Friday, October 1, 2010
Halloween Films Part 1: The Classics
Halloween (John Carpenter, 1978)
Matching John Carpenter, Jamie Lee Curtis and Donald Pleasance sounds like a winning combo in any book, but Halloween is one of those movies that has not aged well. Sure it's a classic, but it does not deliver the thrills and frights as well as it did when it first came out in 1978. The first time I watched it I knew exactly who was going to die and when. Of course it is only predictable because it pioneered the genre. Only watch this one if you are a die hard fan of John Carpenter, otherwise check out The Thing or even scarier, Nightmare On Elm Street.
Nightmare On Elm Street (Wes Craven, 1984)
Johnny Depp's first film, Nightmare On Elm Street is almost as aged as the original Halloween is, but this one is less predictable. Aside from Peter Jackson's DeadAlive, this film probably has one of the strangest ways to die captured on film. Where Halloween is predictable and borderline boring, Nightmare On Elm Street leaves us with enough mystery to be a successful horror film.
Night Of The Living Dead (George A. Romero, 1968)
For a really good time, be sure to watch Night Of The Living Dead. George A. Romero pioneered the zombie film and a franchise with his 1968 film. As strange as it may be to say, this film is more exciting than the original Halloween. I don't mean to pick on John Carpenter, because I love his other films, but somehow he fell short with Halloween. Night Of The Living Dead features some classic dialogue, of course the sort of dialogue only people who have seen the movie, or those people in their late 60s would understand. Best line of the film, "They're coming to get you Barbara..."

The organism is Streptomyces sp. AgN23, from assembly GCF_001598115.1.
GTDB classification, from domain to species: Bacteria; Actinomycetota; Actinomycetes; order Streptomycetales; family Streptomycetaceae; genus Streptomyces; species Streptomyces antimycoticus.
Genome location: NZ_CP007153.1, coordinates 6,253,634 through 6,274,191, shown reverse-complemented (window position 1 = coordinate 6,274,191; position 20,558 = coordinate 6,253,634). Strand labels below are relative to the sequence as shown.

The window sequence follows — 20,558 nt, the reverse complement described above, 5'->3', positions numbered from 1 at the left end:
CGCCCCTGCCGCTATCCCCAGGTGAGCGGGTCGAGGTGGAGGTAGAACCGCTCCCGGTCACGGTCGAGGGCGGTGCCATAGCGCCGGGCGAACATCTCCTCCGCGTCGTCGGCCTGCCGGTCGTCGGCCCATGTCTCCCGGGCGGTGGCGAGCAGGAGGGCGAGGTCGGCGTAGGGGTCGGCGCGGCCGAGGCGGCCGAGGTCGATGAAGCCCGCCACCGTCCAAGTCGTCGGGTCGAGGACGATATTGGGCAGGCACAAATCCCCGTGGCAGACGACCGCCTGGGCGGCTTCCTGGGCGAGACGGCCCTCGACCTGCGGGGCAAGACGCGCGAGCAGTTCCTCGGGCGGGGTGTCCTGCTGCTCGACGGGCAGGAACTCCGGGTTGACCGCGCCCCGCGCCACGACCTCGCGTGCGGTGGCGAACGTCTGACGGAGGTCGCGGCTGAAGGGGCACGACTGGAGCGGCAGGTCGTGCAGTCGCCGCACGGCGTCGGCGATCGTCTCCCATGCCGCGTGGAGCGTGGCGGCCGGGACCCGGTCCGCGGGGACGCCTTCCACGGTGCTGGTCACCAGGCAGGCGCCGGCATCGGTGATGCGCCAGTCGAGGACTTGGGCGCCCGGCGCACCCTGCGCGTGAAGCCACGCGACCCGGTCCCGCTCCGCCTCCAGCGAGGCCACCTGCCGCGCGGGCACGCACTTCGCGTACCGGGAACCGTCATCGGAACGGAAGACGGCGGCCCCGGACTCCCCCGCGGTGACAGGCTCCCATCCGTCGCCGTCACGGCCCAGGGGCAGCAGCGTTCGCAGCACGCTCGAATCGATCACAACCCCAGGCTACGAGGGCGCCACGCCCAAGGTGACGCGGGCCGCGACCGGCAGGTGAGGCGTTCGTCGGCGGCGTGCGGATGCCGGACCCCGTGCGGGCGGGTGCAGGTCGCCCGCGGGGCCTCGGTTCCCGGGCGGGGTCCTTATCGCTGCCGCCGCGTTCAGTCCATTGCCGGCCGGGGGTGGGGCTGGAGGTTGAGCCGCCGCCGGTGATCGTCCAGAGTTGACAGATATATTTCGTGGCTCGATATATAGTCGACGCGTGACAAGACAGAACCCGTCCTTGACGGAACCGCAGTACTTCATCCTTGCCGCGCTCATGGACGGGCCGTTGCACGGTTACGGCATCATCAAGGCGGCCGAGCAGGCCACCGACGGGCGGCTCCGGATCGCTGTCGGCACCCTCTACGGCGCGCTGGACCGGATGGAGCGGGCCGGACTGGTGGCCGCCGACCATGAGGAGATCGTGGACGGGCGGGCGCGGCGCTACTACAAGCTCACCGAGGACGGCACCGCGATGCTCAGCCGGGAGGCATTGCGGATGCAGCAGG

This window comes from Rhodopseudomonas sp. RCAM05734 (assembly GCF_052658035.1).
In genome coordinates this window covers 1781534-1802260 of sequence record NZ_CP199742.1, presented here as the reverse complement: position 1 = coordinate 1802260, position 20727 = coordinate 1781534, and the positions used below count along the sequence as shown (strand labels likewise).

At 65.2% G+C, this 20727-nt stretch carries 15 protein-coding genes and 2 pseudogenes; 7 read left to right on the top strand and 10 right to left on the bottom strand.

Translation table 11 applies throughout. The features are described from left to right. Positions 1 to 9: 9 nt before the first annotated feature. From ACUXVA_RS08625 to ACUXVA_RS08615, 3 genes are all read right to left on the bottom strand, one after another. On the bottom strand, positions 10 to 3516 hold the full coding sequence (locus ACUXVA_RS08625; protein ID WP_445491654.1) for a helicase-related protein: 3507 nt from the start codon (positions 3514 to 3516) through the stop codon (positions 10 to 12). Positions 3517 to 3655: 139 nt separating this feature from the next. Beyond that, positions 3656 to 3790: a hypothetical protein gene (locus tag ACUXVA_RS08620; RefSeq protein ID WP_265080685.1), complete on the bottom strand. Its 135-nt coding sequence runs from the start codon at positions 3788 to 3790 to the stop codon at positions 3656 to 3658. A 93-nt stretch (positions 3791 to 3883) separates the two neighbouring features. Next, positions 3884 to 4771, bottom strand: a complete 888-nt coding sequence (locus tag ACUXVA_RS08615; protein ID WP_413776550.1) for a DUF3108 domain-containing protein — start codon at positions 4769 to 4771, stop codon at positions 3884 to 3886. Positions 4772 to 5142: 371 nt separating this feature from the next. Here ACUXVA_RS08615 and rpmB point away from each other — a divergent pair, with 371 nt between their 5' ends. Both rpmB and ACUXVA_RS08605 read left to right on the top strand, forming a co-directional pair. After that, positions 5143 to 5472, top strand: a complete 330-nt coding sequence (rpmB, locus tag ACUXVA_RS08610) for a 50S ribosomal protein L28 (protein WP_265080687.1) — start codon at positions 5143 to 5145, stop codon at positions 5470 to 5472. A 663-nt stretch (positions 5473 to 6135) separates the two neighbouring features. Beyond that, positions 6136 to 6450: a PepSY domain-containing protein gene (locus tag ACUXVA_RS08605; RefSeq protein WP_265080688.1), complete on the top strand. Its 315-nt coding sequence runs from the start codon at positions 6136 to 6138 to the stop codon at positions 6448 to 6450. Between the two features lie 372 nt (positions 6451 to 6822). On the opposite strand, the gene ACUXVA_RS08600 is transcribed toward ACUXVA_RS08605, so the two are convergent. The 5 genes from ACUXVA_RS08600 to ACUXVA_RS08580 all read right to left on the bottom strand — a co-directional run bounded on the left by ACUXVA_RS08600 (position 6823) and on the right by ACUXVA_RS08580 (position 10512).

The Texas Chainsaw Massacre (Tobe Hooper, 1974)
Of all the horror films, and actually all the other films, I have ever seen, this is definitely one of the best shot films around. It simply looks gorgeous. My dad told me this film was super disgusting and made Saw look like a happy musical. Despite being rated R, this film has no gore, no profanity and no nudity. However, the filmmakers were so adept at conveying the grisly horror that happens off-screen that it still got the R rating. If you watch one movie this Halloween, make it the original Texas Chainsaw Massacre. It really is that good.
Psycho (Alfred Hitchcock, 1960)
With Alfred Hitchcock's Psycho, we get some name actors Anthony Perkins, Vera Miles and Janet Leigh. The horror of Psycho does not necessarily happen on-screen, but as with most Hitchcock it happens in your mind. What sets Psycho apart from the other movies reviewed in this blog is the characters. The characters in this film are developed to the max. Just about everything about this film is perfect. This movie spawned a remake and three sequels. Anthony Perkins' performance is fantastic. This is how horror movies should be made.